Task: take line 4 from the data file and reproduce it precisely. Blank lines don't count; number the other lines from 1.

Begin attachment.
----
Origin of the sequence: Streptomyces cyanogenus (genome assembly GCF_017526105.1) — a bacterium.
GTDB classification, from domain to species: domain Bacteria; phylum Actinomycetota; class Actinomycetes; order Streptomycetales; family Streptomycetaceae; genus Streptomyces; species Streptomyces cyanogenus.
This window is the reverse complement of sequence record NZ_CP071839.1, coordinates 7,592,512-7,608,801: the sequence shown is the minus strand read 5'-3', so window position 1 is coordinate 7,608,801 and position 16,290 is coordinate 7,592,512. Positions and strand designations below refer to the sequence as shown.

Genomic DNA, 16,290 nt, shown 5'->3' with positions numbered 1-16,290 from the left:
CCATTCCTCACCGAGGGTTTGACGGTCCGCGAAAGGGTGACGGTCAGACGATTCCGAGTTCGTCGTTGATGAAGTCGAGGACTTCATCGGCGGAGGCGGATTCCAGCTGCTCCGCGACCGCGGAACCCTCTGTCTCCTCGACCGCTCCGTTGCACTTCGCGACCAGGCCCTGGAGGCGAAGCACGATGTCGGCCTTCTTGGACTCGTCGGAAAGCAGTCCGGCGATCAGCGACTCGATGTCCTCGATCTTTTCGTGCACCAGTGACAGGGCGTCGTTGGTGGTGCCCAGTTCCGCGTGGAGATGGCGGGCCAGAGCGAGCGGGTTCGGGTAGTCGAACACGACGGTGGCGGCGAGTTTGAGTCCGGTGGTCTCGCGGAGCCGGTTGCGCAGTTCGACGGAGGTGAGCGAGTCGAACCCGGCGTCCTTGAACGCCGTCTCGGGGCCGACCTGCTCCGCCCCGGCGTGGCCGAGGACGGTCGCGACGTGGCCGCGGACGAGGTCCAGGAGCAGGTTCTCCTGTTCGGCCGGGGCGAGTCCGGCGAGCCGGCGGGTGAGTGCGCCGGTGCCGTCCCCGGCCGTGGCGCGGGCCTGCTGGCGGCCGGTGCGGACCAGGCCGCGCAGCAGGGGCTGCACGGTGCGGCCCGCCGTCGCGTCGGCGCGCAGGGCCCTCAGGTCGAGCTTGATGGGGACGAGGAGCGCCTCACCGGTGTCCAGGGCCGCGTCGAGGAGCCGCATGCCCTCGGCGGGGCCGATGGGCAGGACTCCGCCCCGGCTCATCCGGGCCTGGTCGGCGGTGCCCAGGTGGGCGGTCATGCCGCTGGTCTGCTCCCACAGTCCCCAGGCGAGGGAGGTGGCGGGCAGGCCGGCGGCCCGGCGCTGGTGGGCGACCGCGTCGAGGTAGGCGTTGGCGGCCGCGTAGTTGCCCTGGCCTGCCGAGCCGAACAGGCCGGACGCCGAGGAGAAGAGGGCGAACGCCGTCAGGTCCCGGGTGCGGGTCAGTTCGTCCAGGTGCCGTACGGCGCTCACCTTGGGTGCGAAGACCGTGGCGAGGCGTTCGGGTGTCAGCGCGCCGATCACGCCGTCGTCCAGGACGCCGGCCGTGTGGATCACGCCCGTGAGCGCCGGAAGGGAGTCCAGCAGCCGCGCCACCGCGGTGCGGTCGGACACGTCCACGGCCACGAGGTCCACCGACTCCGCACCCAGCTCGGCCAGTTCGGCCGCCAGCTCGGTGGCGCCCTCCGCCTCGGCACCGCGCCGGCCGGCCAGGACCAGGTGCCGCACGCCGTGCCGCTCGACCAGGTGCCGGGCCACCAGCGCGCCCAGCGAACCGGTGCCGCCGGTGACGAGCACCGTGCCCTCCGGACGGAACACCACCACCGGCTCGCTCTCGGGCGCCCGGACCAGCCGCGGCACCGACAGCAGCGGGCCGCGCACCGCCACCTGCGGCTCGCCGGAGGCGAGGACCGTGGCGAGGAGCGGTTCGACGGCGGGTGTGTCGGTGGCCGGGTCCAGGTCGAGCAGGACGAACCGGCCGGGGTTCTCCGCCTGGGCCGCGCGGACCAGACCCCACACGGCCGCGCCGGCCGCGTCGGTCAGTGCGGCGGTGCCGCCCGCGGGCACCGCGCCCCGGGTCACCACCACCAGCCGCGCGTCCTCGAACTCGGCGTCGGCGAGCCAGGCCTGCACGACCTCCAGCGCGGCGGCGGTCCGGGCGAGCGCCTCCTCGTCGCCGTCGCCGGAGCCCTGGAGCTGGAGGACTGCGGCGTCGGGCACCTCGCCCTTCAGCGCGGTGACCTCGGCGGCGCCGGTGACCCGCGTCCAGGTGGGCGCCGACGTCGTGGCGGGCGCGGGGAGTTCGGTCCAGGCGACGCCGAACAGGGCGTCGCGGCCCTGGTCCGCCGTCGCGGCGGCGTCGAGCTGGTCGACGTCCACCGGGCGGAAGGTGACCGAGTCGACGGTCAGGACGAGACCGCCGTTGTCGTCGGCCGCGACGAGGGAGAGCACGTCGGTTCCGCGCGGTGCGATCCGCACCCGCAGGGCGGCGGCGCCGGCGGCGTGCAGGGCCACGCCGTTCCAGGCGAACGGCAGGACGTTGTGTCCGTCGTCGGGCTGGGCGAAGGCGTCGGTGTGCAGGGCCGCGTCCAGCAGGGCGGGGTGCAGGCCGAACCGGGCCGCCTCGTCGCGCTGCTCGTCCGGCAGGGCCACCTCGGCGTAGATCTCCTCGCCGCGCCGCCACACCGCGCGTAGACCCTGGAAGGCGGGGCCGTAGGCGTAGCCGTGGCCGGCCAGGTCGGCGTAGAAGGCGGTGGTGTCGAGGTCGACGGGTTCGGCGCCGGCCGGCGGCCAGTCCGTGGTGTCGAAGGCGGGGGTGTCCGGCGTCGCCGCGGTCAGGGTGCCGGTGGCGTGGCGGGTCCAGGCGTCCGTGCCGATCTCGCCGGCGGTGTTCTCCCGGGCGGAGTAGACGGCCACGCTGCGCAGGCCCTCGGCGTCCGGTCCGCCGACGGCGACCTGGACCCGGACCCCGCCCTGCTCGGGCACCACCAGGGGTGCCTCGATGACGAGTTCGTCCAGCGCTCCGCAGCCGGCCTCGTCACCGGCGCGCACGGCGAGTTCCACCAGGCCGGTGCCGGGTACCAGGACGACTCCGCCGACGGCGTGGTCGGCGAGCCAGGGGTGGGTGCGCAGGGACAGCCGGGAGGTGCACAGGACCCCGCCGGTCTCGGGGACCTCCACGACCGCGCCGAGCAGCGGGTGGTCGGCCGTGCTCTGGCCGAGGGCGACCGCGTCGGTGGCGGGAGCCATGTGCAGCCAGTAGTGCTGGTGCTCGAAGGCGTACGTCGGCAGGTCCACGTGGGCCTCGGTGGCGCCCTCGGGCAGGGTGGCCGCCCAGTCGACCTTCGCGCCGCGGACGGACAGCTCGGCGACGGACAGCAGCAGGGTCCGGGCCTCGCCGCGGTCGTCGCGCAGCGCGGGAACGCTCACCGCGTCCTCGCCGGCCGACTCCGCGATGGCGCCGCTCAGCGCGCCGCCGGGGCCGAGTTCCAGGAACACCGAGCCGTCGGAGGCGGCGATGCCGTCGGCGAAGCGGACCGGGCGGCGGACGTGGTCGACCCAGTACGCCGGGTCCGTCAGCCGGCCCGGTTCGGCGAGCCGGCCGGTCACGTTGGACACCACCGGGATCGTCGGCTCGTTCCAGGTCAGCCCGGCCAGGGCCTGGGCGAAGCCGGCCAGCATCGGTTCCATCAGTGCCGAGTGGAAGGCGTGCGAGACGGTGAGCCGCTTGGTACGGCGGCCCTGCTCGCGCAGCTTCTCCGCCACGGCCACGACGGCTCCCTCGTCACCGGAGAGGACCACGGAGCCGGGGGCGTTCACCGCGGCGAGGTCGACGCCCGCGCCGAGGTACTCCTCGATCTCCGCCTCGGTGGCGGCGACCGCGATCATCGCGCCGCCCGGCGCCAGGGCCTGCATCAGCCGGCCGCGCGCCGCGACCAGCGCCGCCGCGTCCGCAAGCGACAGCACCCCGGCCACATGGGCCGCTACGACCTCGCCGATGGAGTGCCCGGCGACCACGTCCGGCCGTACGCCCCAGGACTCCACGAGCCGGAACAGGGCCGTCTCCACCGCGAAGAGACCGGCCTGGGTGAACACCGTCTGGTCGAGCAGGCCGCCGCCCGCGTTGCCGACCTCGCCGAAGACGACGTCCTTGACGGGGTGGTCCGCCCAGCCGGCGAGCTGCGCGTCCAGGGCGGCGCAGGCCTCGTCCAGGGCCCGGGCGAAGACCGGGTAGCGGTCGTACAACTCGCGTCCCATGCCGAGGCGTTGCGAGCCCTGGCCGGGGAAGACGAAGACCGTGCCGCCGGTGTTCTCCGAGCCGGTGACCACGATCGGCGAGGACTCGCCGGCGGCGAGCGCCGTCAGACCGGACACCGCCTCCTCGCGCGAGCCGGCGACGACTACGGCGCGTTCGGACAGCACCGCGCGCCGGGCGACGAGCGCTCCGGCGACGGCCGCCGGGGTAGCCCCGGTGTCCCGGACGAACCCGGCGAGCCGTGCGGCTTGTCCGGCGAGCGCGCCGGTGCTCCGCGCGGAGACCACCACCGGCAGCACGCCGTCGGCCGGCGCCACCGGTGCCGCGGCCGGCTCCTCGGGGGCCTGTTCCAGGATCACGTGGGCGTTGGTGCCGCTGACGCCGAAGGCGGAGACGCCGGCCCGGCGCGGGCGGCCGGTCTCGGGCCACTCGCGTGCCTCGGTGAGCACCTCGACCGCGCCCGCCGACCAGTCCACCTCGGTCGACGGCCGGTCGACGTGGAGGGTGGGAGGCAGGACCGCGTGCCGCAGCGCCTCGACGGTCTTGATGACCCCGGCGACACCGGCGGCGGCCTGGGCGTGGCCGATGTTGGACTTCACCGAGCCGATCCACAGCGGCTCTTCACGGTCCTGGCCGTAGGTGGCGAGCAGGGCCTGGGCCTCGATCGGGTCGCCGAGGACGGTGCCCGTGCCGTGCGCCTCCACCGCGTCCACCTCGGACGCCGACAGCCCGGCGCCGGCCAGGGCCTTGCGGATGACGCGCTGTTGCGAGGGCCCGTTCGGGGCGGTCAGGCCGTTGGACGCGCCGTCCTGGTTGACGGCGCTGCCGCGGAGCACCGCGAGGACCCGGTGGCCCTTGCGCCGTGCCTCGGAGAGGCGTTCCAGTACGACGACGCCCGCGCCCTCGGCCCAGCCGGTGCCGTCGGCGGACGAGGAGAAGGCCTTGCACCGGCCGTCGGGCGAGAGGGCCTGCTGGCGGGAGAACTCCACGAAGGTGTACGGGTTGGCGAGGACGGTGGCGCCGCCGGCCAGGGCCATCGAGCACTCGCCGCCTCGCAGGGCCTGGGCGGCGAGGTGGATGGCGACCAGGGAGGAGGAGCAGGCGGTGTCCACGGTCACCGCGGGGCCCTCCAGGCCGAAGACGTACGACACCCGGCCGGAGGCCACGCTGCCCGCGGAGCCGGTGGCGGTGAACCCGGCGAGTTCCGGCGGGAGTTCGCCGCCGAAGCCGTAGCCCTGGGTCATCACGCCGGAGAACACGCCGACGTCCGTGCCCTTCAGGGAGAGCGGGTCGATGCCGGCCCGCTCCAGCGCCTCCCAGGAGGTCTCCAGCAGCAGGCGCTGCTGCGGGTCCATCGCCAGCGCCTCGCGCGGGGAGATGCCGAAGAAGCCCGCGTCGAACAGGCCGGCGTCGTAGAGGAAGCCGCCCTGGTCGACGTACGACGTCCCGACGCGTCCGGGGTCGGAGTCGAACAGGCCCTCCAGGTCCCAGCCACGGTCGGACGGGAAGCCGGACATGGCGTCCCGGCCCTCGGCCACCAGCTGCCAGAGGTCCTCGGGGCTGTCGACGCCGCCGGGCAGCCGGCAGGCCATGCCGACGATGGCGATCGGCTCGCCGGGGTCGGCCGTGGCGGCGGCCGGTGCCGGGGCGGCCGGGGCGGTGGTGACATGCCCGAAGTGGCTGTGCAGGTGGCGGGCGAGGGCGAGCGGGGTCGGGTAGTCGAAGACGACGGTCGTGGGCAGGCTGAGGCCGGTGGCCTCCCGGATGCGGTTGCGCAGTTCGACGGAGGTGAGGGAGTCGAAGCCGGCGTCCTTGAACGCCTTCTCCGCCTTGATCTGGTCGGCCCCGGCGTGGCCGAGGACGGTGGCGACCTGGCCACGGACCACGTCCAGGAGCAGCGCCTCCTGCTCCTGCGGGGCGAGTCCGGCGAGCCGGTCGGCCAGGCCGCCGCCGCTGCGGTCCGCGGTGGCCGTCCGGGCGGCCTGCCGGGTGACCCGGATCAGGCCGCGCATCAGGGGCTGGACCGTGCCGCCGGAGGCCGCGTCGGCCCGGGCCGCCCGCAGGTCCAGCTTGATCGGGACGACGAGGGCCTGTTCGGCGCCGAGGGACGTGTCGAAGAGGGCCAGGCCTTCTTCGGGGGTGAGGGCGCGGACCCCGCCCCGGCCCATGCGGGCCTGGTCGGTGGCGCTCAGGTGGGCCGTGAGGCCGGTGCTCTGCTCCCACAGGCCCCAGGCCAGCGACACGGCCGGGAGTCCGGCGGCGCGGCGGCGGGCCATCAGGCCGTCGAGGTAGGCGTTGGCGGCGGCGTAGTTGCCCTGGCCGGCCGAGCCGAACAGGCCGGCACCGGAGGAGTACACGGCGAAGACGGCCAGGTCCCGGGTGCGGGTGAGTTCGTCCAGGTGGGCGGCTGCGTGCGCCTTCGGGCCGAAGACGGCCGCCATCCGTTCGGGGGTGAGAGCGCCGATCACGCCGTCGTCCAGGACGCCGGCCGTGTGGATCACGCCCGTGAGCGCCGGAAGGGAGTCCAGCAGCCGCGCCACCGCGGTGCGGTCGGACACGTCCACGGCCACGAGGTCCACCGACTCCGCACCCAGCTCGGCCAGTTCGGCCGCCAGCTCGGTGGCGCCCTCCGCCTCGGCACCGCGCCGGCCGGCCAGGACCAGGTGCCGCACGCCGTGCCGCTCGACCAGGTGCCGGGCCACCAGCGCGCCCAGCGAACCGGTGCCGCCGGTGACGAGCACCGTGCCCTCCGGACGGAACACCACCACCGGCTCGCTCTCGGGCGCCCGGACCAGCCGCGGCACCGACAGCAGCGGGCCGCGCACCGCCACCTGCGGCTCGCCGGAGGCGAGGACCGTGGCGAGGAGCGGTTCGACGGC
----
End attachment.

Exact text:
Genomic DNA, 16,290 nt, shown 5'->3' with positions numbered 1-16,290 from the left: